The Charlestown Coalition (formally the Charlestown Substance Abuse Coalition) was formed in 2004 by residents and community partners in response to the devastating opioid epidemic and overdose related deaths among young people in Boston’s Charlestown neighborhood. The Coalition’s structure has changed over time and is now made up of residents, parents, youth, and more than 30 organizations representing all 12 sectors of the community. Massachusetts General Hospital’s Center for Community Health Improvement serves as the Coalition’s backbone agency.
Charlestown is the oldest neighborhood in Boston, Massachusetts. Charlestown is burdened with a drug problem worse than nearly all of Boston’s neighborhoods. A recent Massachusetts Public Health Department report stated that the Unintentional Opioid Overdose Mortality rate in Charlestown was 19.4 per 100,000 which is higher than 20 of all 21 Boston neighborhoods (South Boston is at 20.3/100,000).
Charlestown is also the second smallest of Boston's neighborhoods, occupying only 1.4 square miles with a population of 16,439. We are a widely varied community where renovated brownstones with views of Boston's skyline are home to some of the city's elite, but a struggling middle class attempts to recover from the recent recession. There is widespread poverty leaving many families in crowded public and subsidized housing. And, Charlestown is home to the largest concentration of public housing residents in New England.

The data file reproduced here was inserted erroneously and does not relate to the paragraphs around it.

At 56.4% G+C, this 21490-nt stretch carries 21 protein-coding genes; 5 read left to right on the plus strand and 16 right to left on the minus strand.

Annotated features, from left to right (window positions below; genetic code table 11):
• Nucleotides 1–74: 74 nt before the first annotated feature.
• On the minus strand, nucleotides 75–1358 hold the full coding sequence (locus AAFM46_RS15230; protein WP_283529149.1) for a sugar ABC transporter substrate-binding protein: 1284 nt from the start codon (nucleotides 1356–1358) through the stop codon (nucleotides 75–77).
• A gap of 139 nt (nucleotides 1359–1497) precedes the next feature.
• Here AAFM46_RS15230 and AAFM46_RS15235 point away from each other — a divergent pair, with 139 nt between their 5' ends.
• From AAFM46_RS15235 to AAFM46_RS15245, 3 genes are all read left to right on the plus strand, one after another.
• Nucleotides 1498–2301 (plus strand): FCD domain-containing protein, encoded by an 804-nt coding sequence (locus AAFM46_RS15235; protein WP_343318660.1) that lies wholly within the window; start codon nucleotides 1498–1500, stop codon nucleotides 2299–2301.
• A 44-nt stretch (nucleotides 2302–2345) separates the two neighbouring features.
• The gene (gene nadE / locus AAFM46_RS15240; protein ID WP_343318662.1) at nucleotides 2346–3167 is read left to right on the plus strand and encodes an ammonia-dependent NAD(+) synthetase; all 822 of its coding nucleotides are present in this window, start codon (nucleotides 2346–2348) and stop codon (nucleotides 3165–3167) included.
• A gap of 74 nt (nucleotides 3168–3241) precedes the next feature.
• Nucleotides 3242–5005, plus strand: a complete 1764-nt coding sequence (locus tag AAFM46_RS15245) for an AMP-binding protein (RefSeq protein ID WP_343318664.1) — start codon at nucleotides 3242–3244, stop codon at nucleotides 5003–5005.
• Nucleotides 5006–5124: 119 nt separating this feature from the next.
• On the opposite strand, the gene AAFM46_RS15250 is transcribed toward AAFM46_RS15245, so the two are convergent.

Such variation is unfortunately accompanied by deep-seated racism and tension between residents of different racial, ethnic, and socioeconomic backgrounds.
As we adapt to meet the changing needs of our community, our mission has expanded to go beyond substance use and focus additionally on the social determinants of health -- housing issues, food insecurity, racism, and mental health.